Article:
The King in Yellow

I have been reading The King in Yellow, Robert Chambers’ masterful collection of gothic short stories from 1895. It is odd to finally read something that was such a powerful root influence upon authors whose works I have known for years, from Lovecraft to Heinlein and Silverberg to Neil Gaiman and Stephen King. Also, quite evidently, Harlan Ellison.

A unifying theme behind some of the stories — the existence of a text that makes its reader go mad, simply through the sheer seductiveness of its ideas — seems to post deep questions about the nature of literature, communication and human interconnectedness. Could mere words and expressed thoughts indeed have the power to drive us insane, to separate us from whatever hold we may have upon objective (or at least collective) reality?

Whatever side you come down on in answering that question, the implications are profound. I suspect Jung would have responded in the affirmative, whereas most thinkers today would say no.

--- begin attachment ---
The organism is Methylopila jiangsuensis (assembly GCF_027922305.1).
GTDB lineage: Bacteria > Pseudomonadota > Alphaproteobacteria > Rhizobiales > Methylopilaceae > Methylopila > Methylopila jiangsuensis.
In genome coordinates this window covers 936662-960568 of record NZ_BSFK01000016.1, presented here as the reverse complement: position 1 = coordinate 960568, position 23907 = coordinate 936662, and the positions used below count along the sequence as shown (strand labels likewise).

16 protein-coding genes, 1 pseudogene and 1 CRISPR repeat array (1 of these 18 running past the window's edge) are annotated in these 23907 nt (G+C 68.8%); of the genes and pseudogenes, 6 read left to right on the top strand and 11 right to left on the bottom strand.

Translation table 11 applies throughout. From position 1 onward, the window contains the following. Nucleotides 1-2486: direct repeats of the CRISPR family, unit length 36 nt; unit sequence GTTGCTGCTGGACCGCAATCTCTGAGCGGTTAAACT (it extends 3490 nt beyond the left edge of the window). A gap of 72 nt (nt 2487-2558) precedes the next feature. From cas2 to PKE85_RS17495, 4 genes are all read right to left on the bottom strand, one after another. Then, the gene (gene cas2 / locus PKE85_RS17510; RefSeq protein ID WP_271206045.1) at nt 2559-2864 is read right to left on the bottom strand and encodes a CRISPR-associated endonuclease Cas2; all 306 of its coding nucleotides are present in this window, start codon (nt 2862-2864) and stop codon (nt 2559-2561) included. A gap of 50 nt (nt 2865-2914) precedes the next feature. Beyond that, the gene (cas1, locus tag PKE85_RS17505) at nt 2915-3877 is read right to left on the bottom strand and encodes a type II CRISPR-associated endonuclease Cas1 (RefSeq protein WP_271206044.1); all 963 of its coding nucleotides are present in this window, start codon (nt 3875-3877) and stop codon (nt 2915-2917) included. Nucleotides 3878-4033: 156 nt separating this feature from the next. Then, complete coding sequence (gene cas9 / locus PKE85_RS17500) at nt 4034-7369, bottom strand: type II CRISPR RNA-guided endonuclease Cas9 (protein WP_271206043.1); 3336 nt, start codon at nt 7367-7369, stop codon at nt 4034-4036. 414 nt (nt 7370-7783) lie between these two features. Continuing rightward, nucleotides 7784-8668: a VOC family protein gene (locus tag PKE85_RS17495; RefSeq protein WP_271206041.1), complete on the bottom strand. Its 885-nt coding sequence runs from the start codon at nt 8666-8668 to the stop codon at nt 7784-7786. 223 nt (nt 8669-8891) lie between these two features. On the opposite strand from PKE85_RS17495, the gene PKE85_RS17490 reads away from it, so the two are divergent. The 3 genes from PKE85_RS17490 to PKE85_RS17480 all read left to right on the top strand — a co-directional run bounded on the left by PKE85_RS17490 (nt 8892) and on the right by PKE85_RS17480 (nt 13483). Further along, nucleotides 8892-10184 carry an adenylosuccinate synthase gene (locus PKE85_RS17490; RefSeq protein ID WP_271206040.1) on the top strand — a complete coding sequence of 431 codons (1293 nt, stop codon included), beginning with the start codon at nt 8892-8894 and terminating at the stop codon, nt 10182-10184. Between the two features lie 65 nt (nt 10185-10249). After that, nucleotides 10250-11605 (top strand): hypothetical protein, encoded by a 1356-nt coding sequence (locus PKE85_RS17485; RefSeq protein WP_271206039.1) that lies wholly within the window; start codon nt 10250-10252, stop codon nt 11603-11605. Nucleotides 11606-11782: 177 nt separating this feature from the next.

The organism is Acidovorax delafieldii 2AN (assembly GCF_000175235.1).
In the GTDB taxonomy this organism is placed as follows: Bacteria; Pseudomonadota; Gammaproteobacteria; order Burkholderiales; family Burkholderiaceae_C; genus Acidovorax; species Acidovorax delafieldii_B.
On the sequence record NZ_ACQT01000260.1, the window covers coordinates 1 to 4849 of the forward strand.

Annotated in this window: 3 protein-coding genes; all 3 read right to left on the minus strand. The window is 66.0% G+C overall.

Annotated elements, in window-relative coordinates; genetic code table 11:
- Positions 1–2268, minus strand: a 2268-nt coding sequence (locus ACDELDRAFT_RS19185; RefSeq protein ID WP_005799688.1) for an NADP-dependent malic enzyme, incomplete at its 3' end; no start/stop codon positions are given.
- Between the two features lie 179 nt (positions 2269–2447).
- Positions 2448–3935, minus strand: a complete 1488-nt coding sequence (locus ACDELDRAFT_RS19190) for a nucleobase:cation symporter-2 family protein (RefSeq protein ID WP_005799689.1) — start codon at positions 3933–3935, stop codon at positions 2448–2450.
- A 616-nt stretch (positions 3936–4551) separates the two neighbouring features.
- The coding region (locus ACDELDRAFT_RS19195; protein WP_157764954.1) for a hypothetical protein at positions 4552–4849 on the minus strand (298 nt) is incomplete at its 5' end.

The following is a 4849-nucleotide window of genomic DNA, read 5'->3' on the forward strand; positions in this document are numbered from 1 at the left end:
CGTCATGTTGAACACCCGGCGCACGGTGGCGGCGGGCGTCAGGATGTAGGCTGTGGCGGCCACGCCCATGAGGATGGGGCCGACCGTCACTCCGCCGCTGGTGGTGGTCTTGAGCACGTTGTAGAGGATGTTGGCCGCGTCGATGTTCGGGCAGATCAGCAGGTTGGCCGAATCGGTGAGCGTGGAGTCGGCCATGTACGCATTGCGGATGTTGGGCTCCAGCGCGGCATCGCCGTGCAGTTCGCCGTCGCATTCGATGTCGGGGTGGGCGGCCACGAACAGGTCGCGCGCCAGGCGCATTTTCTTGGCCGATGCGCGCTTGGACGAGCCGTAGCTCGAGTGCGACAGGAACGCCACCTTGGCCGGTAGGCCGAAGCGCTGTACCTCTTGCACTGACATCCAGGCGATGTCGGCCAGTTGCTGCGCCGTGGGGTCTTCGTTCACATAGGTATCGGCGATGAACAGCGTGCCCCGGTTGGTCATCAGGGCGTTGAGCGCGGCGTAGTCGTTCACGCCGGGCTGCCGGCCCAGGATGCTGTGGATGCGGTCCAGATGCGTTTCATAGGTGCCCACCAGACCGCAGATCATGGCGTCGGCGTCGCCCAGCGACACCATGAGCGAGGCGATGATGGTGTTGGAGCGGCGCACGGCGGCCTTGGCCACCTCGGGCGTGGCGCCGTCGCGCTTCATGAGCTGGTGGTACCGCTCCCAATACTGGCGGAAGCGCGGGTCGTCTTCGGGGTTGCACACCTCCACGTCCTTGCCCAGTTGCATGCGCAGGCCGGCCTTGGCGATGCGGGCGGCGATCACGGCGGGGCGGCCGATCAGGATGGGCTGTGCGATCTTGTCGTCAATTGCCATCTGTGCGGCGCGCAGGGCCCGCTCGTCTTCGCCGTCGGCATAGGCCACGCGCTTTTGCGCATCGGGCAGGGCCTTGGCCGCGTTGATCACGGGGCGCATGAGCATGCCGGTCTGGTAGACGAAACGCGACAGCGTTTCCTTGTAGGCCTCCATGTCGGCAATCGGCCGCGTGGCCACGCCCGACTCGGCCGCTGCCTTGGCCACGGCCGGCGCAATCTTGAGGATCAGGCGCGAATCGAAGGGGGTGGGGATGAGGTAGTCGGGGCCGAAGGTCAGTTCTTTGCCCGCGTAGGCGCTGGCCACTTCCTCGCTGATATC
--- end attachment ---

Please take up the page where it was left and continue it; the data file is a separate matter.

Could such a text in fact exist? I find the question interesting, but I’m not going to, you know, go crazy trying to figure it out. 🙂

3 thoughts on “The King in Yellow”

  1. I’ll take a look at this– it sounds a little like the dangerous static in Snow Crash, or the meme wars in John Barnes’ _Candle_. Or the Funniest Joke In the World.

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